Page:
Tips for crafting better marketing emails that get opened

By Chuck Leddy

Marketers know that email is among the most effective tools for engaging customers. But the pure number of emails people receive each day, both work-related and personal, make it difficult to keep up. There were about 130 billion business-related emails sent per day in 2019, with each individual receiving an average of 121 emails per day. Customers seem to be looking for reasons to filter OUT email, which represents a perennial challenge for marketers trying to get their emails opened, read, and acted upon by “email overloaded” customers.

A recent Adobe survey about the effectiveness of marketing emails says everything we need to know: 75% of the emails marketers send never get opened, going completely ignored. Of those one in four that actually get opened and read, 50% of those emails aren’t considered useful by the opener. Not to belabor the point, but if you send an email to 1,000 people, that means that only 250 will even open your email and a mere 125 will find the content useful. Let’s call this what it is: an urgent engagement problem for email marketing.

4 most common complaints by email recipients

That same Adobe survey asked email recipients for their most common complaints, the reasons they either don’t open emails or don’t find value in the emails they receive. Here are the “Big Bad 4”:

  1. 35% of recipients report being emailed too often, and can’t/won’t manage the inbox overload;
  2. 25% of recipients are instantly turned off because the data/information about them is wrong: misspelling a recipient’s name doesn’t exactly invite engagement;
  3. 23% report that emails are poorly written, wordy, and/or don’t connect;
  4. 17% complain that the email is either trying to sell them something they’ve already purchased or pitching something they have no interest in buying. These are all eminently self-inflicted wounds and therefore highly curable, as we’ll detail below.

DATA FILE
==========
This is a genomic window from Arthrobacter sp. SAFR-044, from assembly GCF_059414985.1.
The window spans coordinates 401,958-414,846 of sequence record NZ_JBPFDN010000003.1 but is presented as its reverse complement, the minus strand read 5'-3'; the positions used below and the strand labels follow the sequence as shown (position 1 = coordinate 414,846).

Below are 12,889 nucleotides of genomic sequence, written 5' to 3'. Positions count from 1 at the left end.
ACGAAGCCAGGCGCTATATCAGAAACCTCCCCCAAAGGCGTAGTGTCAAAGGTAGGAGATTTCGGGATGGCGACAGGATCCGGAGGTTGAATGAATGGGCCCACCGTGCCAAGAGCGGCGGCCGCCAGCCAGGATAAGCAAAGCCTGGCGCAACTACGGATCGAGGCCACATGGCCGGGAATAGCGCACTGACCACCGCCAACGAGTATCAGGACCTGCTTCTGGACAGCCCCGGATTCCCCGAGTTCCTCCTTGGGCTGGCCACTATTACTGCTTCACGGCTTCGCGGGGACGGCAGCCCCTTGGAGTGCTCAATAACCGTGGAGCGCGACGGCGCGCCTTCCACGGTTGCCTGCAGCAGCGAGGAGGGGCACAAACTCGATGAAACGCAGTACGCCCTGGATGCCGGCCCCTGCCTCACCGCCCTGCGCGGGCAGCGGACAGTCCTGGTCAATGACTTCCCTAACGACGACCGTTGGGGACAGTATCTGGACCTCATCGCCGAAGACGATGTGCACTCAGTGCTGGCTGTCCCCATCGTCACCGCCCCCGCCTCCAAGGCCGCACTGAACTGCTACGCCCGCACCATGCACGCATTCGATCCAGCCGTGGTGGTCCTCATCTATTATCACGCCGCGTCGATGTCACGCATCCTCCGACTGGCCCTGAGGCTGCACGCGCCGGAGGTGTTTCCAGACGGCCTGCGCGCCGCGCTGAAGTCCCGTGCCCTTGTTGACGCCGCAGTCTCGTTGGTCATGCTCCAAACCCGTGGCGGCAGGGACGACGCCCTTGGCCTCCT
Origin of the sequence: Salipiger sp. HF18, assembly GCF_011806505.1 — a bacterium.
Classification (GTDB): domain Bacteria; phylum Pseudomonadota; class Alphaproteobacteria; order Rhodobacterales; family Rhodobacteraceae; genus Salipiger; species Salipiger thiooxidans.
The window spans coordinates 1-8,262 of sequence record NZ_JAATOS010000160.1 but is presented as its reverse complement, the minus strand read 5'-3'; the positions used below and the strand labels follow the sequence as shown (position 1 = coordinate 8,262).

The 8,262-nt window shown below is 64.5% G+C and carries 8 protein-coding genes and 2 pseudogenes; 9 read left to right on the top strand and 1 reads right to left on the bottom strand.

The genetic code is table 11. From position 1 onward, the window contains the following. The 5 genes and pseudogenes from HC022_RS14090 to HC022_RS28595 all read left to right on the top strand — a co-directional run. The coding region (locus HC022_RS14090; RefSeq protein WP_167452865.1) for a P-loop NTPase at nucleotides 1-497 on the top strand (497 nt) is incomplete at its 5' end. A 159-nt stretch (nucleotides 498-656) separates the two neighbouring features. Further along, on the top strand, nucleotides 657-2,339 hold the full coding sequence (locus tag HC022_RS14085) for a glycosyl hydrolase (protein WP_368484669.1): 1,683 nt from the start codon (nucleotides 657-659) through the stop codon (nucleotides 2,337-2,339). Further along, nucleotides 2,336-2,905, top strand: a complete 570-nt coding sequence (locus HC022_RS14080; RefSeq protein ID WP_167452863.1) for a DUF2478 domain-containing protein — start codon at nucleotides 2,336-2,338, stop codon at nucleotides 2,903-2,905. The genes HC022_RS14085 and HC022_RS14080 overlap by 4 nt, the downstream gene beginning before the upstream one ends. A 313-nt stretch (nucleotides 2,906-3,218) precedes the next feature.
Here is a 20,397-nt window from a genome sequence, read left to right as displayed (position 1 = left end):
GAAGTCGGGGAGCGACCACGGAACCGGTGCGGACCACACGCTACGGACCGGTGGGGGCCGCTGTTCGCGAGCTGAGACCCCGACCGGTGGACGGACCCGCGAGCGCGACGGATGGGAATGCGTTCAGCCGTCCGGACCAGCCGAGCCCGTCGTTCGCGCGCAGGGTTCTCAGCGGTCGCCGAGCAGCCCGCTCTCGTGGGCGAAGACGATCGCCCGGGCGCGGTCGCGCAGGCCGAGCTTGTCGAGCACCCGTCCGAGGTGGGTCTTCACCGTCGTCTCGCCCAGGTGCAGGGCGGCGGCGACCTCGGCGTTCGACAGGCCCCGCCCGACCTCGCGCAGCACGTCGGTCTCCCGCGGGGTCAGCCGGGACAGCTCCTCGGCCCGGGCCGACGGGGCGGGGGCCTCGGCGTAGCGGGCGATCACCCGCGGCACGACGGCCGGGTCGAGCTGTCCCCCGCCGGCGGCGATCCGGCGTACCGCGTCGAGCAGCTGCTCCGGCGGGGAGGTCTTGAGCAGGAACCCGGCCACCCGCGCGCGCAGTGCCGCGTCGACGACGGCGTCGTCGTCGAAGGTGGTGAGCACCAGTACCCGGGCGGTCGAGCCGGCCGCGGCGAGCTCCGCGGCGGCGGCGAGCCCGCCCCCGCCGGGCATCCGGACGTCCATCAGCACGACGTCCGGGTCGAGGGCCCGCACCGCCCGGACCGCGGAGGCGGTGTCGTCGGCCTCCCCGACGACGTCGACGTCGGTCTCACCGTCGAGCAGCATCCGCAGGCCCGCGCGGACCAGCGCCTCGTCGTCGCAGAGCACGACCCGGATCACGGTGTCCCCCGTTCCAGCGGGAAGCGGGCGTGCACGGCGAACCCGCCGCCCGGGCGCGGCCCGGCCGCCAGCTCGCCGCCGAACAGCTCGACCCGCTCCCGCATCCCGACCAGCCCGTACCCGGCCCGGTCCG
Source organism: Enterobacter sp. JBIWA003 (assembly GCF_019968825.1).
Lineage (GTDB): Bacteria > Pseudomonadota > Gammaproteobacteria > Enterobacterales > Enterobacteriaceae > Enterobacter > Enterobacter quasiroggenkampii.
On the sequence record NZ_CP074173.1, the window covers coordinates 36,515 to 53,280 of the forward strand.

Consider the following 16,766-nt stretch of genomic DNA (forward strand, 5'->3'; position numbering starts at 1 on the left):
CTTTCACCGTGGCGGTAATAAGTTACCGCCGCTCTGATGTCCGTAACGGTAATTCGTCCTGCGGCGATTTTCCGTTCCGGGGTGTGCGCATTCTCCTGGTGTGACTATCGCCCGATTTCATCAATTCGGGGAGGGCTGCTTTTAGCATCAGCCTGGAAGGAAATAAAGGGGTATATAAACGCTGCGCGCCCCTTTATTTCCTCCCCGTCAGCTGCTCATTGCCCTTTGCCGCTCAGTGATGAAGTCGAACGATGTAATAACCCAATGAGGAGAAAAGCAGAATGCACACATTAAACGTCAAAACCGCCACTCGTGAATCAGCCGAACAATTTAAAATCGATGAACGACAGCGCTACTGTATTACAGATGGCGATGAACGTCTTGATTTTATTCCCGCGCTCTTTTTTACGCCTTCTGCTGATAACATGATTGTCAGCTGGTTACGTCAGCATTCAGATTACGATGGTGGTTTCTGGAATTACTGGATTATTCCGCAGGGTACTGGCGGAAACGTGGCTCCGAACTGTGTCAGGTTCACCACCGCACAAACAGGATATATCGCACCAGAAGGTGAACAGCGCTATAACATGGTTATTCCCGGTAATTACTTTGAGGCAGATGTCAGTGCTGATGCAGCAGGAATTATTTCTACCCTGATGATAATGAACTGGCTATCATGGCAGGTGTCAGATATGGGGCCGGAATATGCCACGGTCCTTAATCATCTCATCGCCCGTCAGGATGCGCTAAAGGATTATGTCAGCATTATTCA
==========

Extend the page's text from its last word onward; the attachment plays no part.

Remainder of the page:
3 tips for banishing bad emails and crafting better ones

Tip 1: Data management maturity required. Relevance and personalization are key elements for effective email marketing, but require mature data management. As far as “personalization” efforts go, getting a customer’s name spelled right seems fairly basic, as does knowing a customer’s purchasing history (and not asking them to buy stuff they already have). Marketers need the capability to correct and update customer data (including demographic data like names and locations) across all their internal systems and channels in real-time. Data silo’s and multiple customer experiences in multiple channels are deadly, creating confused, irritated customers.

Beyond that simple-sounding capacity, you’ll need data management to analyze the needs and behavioral preferences of your customers. You’ll need to leverage these customer insights to craft better emails that get opened (because they address actual needs). Blasting emails to your entire list, sharing news about what you need (“buy our latest offering now!”), turns recipients off and feels like ancient marketing at its worst. With mature data management, marketers can segment customers, develop customer profiles, and tailor content to the particular needs of customers moving along their customer journey.